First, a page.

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New Memorial Shines Light on Marginalized Histories

Boston is known for its history—but whose story does it tell? The city’s streets are lined with plaques, its sidewalks embedded with a trail that guides visitors through the most noteworthy landmarks of America’s beginnings. But these landmarks often commemorate a side of history that is disproportionately white. Communities of color, with histories just as rich and significant, have far fewer opportunities to see themselves in the built environment and feel a sense of ownership over the city’s past, present, and future.

Representing an exciting new chapter in creating space for diverse narratives, a team of Sasaki designers, alongside a broader team of local community members, artists, and city representatives, are challenging this inequity by celebrating Blackness and reclaiming space in the Boston neighborhood of Roxbury. The Sasaki team has been selected by the Frederick Douglass Sculpture Committee (FDSC) and the City of Boston to design the site of a statue commemorating famed social justice reformer Fredrick Douglass.

The team, composed of project manager and landscape architect Diana Fernandez, ASLA, PLA; landscape designer Breeze Outlaw; interdisciplinary designer Melissa Isidor; engineer Steve Engler, LEED® AP; and principal-in-charge Zachary Chrisco, PE, hopes for a space where the predominantly-Black Roxbury community can honor Douglass’ legacy and celebrate their own history. While the intersection at which the project sits—Frederick Douglass Square—was dedicated in 1917, it still lacks a physical memorial of its namesake. Building a memorial like this marks a significant accomplishment in the centuries-long fight by Black Americans to claim space in the nation’s symbolic landscape and historical consciousness.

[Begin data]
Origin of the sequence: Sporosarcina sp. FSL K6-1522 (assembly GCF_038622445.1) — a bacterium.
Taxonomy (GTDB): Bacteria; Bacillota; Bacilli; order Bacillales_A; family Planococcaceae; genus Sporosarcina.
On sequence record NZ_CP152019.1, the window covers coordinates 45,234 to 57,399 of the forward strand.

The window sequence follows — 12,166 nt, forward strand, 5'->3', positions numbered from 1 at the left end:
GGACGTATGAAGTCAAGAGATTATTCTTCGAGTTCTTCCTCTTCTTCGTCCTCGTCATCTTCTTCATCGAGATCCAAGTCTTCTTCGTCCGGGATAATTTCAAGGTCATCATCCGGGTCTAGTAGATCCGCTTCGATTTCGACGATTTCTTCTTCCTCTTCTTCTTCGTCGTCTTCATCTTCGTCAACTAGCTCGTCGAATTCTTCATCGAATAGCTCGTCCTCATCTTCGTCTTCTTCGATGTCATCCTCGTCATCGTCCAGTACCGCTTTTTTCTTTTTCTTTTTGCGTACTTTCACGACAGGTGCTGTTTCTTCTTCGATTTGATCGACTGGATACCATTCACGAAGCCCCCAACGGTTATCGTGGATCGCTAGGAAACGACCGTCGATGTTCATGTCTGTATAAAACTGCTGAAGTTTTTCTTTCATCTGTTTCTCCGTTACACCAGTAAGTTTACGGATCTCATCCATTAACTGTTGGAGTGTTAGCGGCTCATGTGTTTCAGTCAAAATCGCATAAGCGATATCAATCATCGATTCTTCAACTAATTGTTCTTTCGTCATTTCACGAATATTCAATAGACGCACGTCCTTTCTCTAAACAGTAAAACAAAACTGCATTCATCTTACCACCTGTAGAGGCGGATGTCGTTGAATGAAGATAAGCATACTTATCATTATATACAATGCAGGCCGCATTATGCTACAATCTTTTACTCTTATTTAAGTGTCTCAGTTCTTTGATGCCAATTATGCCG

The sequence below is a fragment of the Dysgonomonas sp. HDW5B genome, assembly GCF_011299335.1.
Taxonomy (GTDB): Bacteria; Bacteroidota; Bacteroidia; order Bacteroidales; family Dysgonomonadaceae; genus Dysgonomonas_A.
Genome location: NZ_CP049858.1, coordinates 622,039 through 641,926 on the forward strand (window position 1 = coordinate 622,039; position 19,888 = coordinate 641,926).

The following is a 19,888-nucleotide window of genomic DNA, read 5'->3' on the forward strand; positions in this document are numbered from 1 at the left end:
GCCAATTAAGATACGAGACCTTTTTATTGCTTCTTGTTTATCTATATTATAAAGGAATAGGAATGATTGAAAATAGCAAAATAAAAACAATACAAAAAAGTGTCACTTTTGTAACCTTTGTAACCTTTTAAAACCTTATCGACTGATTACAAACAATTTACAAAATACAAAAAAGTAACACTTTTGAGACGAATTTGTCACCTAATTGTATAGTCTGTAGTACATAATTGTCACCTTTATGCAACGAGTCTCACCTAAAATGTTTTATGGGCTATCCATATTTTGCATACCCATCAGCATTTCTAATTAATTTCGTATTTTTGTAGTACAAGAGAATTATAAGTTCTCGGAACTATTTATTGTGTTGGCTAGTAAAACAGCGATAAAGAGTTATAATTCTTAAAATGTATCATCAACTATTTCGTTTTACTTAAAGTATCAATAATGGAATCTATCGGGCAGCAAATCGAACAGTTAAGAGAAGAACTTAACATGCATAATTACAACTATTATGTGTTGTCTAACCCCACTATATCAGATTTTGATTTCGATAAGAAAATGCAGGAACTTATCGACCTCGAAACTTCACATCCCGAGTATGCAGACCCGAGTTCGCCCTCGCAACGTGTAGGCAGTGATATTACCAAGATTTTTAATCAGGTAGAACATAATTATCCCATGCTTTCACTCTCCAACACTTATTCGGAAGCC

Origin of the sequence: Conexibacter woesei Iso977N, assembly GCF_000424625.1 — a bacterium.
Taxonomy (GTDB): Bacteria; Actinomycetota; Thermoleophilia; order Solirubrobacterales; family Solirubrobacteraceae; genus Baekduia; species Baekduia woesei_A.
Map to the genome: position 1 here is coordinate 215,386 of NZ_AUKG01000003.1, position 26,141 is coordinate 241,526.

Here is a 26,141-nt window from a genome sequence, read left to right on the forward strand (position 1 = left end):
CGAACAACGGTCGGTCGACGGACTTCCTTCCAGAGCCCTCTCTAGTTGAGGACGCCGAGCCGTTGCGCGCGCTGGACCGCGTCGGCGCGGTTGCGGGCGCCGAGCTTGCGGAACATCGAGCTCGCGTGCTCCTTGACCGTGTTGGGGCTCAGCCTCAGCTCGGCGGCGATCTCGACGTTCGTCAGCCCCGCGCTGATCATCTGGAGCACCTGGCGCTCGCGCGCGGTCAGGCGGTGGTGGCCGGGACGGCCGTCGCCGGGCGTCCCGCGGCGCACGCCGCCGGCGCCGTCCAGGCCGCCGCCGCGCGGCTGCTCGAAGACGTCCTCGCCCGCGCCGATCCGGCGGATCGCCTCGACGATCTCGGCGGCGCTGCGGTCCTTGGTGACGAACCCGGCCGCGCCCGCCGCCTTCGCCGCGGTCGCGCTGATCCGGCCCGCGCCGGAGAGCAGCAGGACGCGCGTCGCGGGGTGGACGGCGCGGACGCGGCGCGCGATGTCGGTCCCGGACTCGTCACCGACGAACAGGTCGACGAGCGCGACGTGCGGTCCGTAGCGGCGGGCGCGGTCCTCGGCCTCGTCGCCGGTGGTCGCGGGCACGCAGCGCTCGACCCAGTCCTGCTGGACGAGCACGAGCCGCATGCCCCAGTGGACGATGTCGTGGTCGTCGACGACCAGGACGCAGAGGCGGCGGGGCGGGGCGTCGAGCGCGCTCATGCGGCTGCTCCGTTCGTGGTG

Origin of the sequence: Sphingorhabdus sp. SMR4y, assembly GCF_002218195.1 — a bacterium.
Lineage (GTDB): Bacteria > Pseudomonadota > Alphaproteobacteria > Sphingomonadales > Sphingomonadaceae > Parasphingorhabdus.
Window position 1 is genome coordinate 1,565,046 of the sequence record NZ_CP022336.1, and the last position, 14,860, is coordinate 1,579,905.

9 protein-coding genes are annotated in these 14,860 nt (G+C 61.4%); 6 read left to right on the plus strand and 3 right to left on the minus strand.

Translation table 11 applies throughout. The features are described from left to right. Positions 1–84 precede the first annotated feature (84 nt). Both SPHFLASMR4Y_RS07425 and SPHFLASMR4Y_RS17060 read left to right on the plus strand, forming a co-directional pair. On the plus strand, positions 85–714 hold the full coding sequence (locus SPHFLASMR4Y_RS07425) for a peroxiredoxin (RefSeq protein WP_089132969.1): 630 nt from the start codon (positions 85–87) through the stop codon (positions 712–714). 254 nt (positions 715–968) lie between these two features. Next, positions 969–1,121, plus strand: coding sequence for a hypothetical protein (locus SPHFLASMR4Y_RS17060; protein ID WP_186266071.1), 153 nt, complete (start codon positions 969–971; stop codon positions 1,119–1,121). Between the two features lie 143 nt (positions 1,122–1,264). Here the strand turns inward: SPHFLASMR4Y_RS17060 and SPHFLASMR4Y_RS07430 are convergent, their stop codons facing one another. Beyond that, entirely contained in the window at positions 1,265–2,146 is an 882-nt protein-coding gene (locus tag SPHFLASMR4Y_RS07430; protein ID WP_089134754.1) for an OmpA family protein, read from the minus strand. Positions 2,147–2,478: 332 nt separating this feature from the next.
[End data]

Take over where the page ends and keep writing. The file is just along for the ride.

Douglass, who has close ties to Massachusetts, is well-deserving of his own landmark. After escaping from slavery in Maryland in 1838, Douglass settled in New Bedford and began his work as an abolitionist, giving speeches across the state and making a name for himself as a powerful orator. He conducted some of his work from the African Meeting House in Boston, where he helped to recruit Black soldiers to fight in the Civil War. The meeting house is now part of the Museum of African American History and currently exhibits a series of photographs of Douglass, the most photographed American of the 19th century.

Residents in Roxbury have been advocating for the memorial for over a decade. After a long process to identify its location, the FDSC and the Boston Art Commission decided on a site just down the street from the Frederick Douglass Peace Garden on Tremont Street. The statue—designed in a collaboration between Los Angeles-based sculptor Mario Chiodo and local Roxbury artist Paul Goodnight—depicts Douglass standing atop a stack of books, surrounded at the base by women, children, and soldiers. The statue pays homage to his lifelong fight for women’s rights, children’s education, and the freedom of enslaved people.

The site of the memorial is unassuming, yet it holds great potential. The team is designing every square inch with care: Fernandez, Outlaw, and Isidor, all womxn of color, are passionate about creating a space within which the community can gather, celebrate, and see a cultural expression of themselves in the built environment. The space will be a place in which Roxbury residents can feel a sense of ownership and where their community’s history and culture can thrive.

Reflecting Roxbury

Through the site’s design, the team honors both the past and present of African American culture. “This is a great opportunity for Sasaki to design an authentic expression of African American culture in physical space,” project manager Fernandez says.

The site will feature an array of textures, patterns, and colors that come together to weave a “cultural carpet” around the statue and create a space that celebrates African American achievement in every way. To ensure the space fulfills the community’s needs, the designers reflected on how African American communities traditionally use space: “We use our public and private space for celebration and gathering,” explains Outlaw, the project’s landscape designer. They hope to embed a joyful spirit in the space, inspired by the celebrations of Juneteenth—a day of music, dancing, and parades that commemorates the freedom of the last enslaved people in the U.S.